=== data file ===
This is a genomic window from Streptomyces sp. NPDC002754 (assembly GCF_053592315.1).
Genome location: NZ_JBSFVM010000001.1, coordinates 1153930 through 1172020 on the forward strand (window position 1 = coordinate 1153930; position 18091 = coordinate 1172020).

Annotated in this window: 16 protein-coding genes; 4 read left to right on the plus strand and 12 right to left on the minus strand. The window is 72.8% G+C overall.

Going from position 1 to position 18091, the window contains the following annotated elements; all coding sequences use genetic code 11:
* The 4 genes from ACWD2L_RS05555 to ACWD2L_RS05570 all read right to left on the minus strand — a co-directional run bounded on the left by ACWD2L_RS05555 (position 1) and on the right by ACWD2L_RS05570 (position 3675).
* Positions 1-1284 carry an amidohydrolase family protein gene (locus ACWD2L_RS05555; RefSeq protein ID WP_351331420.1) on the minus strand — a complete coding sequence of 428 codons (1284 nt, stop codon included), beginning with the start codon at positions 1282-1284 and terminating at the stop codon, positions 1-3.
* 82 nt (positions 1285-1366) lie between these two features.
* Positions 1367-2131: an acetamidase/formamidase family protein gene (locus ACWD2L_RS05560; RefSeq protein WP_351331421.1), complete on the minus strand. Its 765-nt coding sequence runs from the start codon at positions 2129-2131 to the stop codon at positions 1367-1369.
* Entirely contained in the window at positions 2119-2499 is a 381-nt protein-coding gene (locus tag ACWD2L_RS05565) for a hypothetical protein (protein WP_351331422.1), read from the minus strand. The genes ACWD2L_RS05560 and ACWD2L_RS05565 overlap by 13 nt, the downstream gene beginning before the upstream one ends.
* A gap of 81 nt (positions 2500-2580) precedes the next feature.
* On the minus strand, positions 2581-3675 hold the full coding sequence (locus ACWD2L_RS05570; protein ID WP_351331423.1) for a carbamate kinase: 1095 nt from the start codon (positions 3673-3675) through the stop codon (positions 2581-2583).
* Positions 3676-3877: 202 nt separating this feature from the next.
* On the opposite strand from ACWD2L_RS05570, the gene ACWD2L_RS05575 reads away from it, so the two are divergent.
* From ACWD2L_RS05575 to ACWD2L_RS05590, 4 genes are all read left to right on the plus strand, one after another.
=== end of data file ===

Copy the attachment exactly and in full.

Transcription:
This is a genomic window from Streptomyces sp. NPDC002754 (assembly GCF_053592315.1).
Genome location: NZ_JBSFVM010000001.1, coordinates 1153930 through 1172020 on the forward strand (window position 1 = coordinate 1153930; position 18091 = coordinate 1172020).

Annotated in this window: 16 protein-coding genes; 4 read left to right on the plus strand and 12 right to left on the minus strand. The window is 72.8% G+C overall.

Going from position 1 to position 18091, the window contains the following annotated elements; all coding sequences use genetic code 11:
* The 4 genes from ACWD2L_RS05555 to ACWD2L_RS05570 all read right to left on the minus strand — a co-directional run bounded on the left by ACWD2L_RS05555 (position 1) and on the right by ACWD2L_RS05570 (position 3675).
* Positions 1-1284 carry an amidohydrolase family protein gene (locus ACWD2L_RS05555; RefSeq protein ID WP_351331420.1) on the minus strand — a complete coding sequence of 428 codons (1284 nt, stop codon included), beginning with the start codon at positions 1282-1284 and terminating at the stop codon, positions 1-3.
* 82 nt (positions 1285-1366) lie between these two features.
* Positions 1367-2131: an acetamidase/formamidase family protein gene (locus ACWD2L_RS05560; RefSeq protein WP_351331421.1), complete on the minus strand. Its 765-nt coding sequence runs from the start codon at positions 2129-2131 to the stop codon at positions 1367-1369.
* Entirely contained in the window at positions 2119-2499 is a 381-nt protein-coding gene (locus tag ACWD2L_RS05565) for a hypothetical protein (protein WP_351331422.1), read from the minus strand. The genes ACWD2L_RS05560 and ACWD2L_RS05565 overlap by 13 nt, the downstream gene beginning before the upstream one ends.
* A gap of 81 nt (positions 2500-2580) precedes the next feature.
* On the minus strand, positions 2581-3675 hold the full coding sequence (locus ACWD2L_RS05570; protein ID WP_351331423.1) for a carbamate kinase: 1095 nt from the start codon (positions 3673-3675) through the stop codon (positions 2581-2583).
* Positions 3676-3877: 202 nt separating this feature from the next.
* On the opposite strand from ACWD2L_RS05570, the gene ACWD2L_RS05575 reads away from it, so the two are divergent.
* From ACWD2L_RS05575 to ACWD2L_RS05590, 4 genes are all read left to right on the plus strand, one after another.